The Fifth Estate, director Bill Condon’s involving look at the life of WikiLeaks founder Julian Assange, is light years away from his recent work — the hunky werewolves and sparkly vampires of The Twilight Saga: Breaking Dawn, Parts 1 and 2.
And that’s a good thing.
A throwback thriller, The Fifth Estate doesn’t rely on the clockwork predictability of chases and explosions that has marked the genre these days. Instead, it unfurls as a quietly compelling political drama reminiscent of ’70s classics like The Conversation and The Parallax View.
But The Fifth Estate is also as current as a news feed, filling in the disputed facts about Assange’s life beyond the headlines and chronicling the revolution that has upended the media landscape in the last decade. ( Assange himself has come out against the film, calling it “a massive propaganda attack.”)
The result is one of the year’s most engrossing movies, a work not only of filmmaking skill but one that manages to walk the razor’s edge between celebrating what Assange says he’s about (the free flow of information) and painting him as a complex and troubled man, one riddled with paranoia, arrogance and deep family issues.
The film begins in 2010 just as The New York Times, The Guardian and Der Spiegel were about to publish redacted versions of secret American diplomatic communications they received through WikiLeaks. From there, the film goes back a few years when Assange (a convincing Benedict Cumberbatch, Star Trek Into Darkness) was just another hacker with a dream. He preaches to his fellow travelers in the online underground that they need to be doing more important work, rather than engaging in electronic mischief and gaming. And he tries to sell them on the notion that WikiLeaks is dedicated to throwing light on the darkness of government and corporate skullduggery. That’s why he’s releasing previously secret documents, photos and video on the Internet.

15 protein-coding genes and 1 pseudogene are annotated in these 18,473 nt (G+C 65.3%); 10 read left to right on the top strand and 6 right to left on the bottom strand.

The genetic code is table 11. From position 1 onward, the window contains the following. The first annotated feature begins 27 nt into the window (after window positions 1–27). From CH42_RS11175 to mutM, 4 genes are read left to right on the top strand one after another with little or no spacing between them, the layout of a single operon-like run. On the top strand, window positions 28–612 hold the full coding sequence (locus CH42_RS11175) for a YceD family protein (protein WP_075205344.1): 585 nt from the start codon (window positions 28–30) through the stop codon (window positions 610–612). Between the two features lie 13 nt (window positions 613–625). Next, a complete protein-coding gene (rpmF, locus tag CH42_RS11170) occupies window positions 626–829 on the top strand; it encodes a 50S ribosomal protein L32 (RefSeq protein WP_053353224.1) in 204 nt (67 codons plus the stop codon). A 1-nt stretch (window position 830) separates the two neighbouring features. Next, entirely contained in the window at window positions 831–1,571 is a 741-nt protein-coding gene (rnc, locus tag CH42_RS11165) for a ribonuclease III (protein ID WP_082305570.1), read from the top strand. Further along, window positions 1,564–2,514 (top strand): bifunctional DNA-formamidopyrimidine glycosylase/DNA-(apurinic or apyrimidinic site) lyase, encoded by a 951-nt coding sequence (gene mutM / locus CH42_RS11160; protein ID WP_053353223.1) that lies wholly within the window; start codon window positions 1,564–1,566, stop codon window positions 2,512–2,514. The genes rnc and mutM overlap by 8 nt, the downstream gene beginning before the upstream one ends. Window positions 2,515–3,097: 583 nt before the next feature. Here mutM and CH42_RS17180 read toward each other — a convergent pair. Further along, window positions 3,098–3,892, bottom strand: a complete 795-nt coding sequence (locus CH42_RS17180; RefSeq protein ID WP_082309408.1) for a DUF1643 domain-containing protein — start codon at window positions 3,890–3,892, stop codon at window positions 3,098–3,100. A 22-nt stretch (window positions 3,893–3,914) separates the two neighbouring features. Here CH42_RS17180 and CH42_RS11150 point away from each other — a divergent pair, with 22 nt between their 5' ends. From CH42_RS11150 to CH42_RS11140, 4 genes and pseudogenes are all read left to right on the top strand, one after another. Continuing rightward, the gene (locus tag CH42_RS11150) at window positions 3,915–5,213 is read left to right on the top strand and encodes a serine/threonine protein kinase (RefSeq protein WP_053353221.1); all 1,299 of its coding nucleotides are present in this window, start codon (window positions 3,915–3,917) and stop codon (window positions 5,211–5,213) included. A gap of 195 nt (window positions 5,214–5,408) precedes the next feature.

He persuades a wide-eyed computer geek, Daniel Dornscheit-Berg (Daniel Bruhl), to join him and — after exposing banking scandals in Iceland and corrupt elections in Kenya — the site begins to make its mark.
In 2010, when WikiLeaks releases footage of a 2007 Iraqi airstrike by U.S. forces and secret documents regarding the wars in Iraq and Afghanistan, the world really begins to take notice. Assange becomes a global figure.
Through it all, Assange is portrayed as smart and idealistic but also cunning, demanding and cruel. As he begins to exert more control over Daniel, it’s easy to see the effect that being raised in an Australian cult called The Family had on Assange. (Apparently, according to the film, The Family required that children in the group dye their hair white, a practice Assange continues.)
The interplay between Assange and Dornscheit-Berg — beginning with admiration and ending in hostility — is fascinating. The film, written by Josh Singer, is partly based on Dornscheit-Berg’s book, Inside WikiLeaks: My Time With Julian Assange at the World’s Most Dangerous Website, so it’s no surprise that Assange comes off the worst.
Also not portrayed in the best light is the mainstream media, specifically England’s The Guardian, whose journalists show nothing but contempt for Assange and his work.
Condon handles what is essentially a war of wills and words with a keen visual eye, making even a moment such as WikiLeaks being hacked and disabled into something cinematic.
All in all, it makes for a gripping account of recent history — no vampires required.
Cary Darling, 817 390-7571; Twitter: @carydar